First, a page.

Builders who have not paid their tax will be targeted in a campaign by revenue and customs later this year.
HMRC said it will give tradespeople working in the home improvement market a chance to come forward, declare unpaid tax and face reduced penalties in return.
It will build on campaigns aimed at plumbers and electricians - the latter of which is launched today - and will include several 100,000 tradespeople in construction and building work such as roofing, window fitting, bricklaying, carpentry and joinery.
Construction News revealed last summer that tax investigators were planning to search through builders’ merchants books to find tax dodgers.
Marian Wilson, of HMRC’s risk and intelligence team, said: “We are offering all the people targeted the opportunity to come forward. Penalties will be higher if we come and find people after the opportunity. A criminal investigation may also result. I therefore urge them to disclose unpaid tax voluntarily.”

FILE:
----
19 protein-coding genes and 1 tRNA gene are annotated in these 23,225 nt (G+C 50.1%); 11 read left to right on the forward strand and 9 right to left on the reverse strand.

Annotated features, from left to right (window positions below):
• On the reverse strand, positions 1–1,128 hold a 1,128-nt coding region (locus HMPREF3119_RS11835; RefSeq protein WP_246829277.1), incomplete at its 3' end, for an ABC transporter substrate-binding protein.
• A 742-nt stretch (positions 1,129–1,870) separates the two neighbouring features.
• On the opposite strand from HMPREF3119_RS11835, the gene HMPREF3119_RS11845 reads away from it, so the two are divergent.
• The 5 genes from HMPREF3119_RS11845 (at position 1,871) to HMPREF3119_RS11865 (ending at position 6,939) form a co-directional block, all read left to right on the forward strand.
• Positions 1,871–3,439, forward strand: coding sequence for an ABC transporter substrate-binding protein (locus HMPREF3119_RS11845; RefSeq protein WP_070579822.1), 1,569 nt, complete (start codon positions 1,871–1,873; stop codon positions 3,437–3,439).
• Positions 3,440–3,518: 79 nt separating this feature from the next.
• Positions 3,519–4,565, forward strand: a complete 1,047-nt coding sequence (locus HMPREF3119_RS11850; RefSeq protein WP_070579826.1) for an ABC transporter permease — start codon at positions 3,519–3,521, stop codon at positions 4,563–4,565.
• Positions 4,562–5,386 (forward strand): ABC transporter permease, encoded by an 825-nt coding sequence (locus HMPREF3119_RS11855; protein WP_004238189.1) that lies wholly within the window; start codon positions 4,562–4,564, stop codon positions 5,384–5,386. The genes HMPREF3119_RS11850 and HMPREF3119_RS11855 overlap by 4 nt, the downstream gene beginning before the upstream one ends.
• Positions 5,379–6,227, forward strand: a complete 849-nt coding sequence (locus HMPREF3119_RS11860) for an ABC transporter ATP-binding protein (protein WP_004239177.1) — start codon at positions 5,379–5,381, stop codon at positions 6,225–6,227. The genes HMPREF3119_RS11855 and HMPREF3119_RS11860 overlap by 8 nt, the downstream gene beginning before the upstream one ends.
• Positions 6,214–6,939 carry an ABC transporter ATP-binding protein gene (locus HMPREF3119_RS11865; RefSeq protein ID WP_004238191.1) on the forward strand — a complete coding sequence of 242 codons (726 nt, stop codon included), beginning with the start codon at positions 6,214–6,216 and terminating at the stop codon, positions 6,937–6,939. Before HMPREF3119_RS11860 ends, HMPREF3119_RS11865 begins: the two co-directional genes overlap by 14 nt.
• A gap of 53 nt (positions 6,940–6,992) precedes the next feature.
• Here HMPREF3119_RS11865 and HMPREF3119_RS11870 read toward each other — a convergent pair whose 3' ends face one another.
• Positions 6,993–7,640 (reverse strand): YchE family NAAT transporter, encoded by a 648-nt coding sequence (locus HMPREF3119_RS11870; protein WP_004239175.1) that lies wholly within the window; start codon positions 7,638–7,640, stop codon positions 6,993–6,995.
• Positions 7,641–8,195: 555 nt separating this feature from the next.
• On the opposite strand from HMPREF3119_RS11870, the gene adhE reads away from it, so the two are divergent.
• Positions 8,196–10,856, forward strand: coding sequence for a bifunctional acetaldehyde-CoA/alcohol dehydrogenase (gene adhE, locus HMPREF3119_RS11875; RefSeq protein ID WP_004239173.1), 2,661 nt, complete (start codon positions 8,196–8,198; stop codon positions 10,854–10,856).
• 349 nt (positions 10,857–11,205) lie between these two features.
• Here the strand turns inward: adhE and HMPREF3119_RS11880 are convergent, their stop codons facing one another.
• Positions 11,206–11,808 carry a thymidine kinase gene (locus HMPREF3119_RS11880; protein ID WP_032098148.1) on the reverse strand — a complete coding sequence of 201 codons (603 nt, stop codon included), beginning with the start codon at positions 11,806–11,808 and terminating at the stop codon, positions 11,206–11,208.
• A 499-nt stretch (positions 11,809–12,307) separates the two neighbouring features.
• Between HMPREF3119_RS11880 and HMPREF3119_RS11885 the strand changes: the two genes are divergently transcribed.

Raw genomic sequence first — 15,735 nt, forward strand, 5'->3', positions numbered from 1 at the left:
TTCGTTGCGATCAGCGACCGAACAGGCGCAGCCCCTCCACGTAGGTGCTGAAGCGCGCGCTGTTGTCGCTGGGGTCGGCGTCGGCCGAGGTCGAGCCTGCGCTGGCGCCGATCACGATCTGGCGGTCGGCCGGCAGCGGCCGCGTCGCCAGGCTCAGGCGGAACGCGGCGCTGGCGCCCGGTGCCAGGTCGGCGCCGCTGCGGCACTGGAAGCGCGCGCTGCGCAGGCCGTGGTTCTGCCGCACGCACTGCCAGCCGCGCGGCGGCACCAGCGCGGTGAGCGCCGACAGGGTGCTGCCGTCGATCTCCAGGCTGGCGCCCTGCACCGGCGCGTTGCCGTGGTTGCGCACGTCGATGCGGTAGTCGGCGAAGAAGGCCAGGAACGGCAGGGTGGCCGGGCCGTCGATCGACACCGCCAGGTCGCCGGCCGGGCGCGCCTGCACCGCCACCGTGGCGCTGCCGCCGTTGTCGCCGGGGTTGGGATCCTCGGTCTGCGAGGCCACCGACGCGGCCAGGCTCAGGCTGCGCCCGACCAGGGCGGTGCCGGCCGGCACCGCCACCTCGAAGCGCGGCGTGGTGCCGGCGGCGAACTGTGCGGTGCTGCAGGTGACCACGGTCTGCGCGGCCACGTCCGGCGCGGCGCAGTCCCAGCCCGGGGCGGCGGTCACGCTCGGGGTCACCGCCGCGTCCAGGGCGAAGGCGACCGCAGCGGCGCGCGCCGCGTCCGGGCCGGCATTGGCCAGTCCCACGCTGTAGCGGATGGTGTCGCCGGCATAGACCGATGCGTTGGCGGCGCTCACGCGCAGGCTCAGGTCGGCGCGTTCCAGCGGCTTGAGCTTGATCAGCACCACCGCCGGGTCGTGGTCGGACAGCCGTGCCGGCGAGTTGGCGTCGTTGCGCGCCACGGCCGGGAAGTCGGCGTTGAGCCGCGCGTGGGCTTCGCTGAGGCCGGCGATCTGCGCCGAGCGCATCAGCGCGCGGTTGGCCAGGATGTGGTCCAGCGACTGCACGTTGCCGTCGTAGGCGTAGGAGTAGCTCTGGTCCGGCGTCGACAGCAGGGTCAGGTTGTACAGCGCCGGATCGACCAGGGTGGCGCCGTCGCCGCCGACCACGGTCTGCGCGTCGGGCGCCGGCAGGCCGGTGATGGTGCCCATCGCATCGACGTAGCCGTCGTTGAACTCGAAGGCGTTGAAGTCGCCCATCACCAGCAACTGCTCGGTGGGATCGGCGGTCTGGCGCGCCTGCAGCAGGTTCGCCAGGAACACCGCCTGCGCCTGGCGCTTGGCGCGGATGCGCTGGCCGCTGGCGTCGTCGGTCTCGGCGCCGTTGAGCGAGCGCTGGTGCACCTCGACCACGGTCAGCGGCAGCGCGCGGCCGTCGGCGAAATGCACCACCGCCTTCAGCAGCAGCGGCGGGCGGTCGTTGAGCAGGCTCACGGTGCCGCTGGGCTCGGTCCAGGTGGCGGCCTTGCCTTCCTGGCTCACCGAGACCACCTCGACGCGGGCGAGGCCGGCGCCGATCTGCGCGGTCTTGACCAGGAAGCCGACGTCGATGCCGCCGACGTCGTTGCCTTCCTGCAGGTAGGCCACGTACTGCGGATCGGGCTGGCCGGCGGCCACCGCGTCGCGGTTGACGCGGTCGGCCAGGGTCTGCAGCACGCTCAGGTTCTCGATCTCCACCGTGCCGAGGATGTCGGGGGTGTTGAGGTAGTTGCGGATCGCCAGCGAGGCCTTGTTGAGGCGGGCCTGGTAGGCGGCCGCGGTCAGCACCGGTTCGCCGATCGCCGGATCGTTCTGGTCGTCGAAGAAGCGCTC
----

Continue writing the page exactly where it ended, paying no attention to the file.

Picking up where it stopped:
The Electricians Tax Safe Plan launched today and will see letters go out to 50,000 people who install, maintain and test electrical systems, equipment and appliances.
It covers any tax owed and includes people who make mistakes in the amount of tax they pay – even though they have taken reasonable care, those who are careless, or those who deliberately do not tell HMRC about something they should have paid tax on.
Electricians can come forward any time between 14 February and 15 May to tell HMRC they want to take part. Once they come forward, they have until 14 August to make their disclosure and arrange for payment. If they make a full disclosure, most face a penalty rate of only 10 per cent, with a maximum of 20 per cent.
HMRC said it is getting information from a wide range of sources, including online advertising, industry bodies, trade directories, professional ‘electrical safety’ certificates, trade suppliers and tax records. It says it uses sophisticated software to target those who should come forward and use the Electricians Tax Safe Plan.
Click here to got to the appropriate HMRC tax page or call HMRC on 0845 601 5041.